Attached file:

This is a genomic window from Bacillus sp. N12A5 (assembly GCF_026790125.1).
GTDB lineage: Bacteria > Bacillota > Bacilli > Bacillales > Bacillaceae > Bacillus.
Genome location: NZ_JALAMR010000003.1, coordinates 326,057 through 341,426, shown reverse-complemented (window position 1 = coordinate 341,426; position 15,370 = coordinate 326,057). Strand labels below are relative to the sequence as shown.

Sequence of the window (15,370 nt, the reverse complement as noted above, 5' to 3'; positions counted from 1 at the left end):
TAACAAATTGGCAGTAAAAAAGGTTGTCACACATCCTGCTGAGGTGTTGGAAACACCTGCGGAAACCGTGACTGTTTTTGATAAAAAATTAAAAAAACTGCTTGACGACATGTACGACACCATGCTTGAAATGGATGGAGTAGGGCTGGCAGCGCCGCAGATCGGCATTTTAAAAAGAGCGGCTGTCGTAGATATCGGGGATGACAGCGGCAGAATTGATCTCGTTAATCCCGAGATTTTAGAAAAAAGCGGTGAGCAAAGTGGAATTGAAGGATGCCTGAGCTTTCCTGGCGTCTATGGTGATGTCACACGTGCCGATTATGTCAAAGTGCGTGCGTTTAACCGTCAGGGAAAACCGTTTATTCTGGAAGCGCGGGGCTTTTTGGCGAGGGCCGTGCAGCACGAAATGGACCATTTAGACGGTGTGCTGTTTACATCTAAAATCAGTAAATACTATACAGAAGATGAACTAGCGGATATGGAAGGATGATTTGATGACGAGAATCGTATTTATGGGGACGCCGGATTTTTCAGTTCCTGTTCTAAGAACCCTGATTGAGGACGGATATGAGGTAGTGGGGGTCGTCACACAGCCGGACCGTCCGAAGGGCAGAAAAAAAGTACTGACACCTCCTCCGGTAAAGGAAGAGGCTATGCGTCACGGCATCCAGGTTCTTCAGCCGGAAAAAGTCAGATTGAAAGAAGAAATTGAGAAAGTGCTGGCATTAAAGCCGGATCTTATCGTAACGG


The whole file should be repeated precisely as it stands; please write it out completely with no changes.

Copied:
This is a genomic window from Bacillus sp. N12A5 (assembly GCF_026790125.1).
GTDB lineage: Bacteria > Bacillota > Bacilli > Bacillales > Bacillaceae > Bacillus.
Genome location: NZ_JALAMR010000003.1, coordinates 326,057 through 341,426, shown reverse-complemented (window position 1 = coordinate 341,426; position 15,370 = coordinate 326,057). Strand labels below are relative to the sequence as shown.

Sequence of the window (15,370 nt, the reverse complement as noted above, 5' to 3'; positions counted from 1 at the left end):
TAACAAATTGGCAGTAAAAAAGGTTGTCACACATCCTGCTGAGGTGTTGGAAACACCTGCGGAAACCGTGACTGTTTTTGATAAAAAATTAAAAAAACTGCTTGACGACATGTACGACACCATGCTTGAAATGGATGGAGTAGGGCTGGCAGCGCCGCAGATCGGCATTTTAAAAAGAGCGGCTGTCGTAGATATCGGGGATGACAGCGGCAGAATTGATCTCGTTAATCCCGAGATTTTAGAAAAAAGCGGTGAGCAAAGTGGAATTGAAGGATGCCTGAGCTTTCCTGGCGTCTATGGTGATGTCACACGTGCCGATTATGTCAAAGTGCGTGCGTTTAACCGTCAGGGAAAACCGTTTATTCTGGAAGCGCGGGGCTTTTTGGCGAGGGCCGTGCAGCACGAAATGGACCATTTAGACGGTGTGCTGTTTACATCTAAAATCAGTAAATACTATACAGAAGATGAACTAGCGGATATGGAAGGATGATTTGATGACGAGAATCGTATTTATGGGGACGCCGGATTTTTCAGTTCCTGTTCTAAGAACCCTGATTGAGGACGGATATGAGGTAGTGGGGGTCGTCACACAGCCGGACCGTCCGAAGGGCAGAAAAAAAGTACTGACACCTCCTCCGGTAAAGGAAGAGGCTATGCGTCACGGCATCCAGGTTCTTCAGCCGGAAAAAGTCAGATTGAAAGAAGAAATTGAGAAAGTGCTGGCATTAAAGCCGGATCTTATCGTAACGG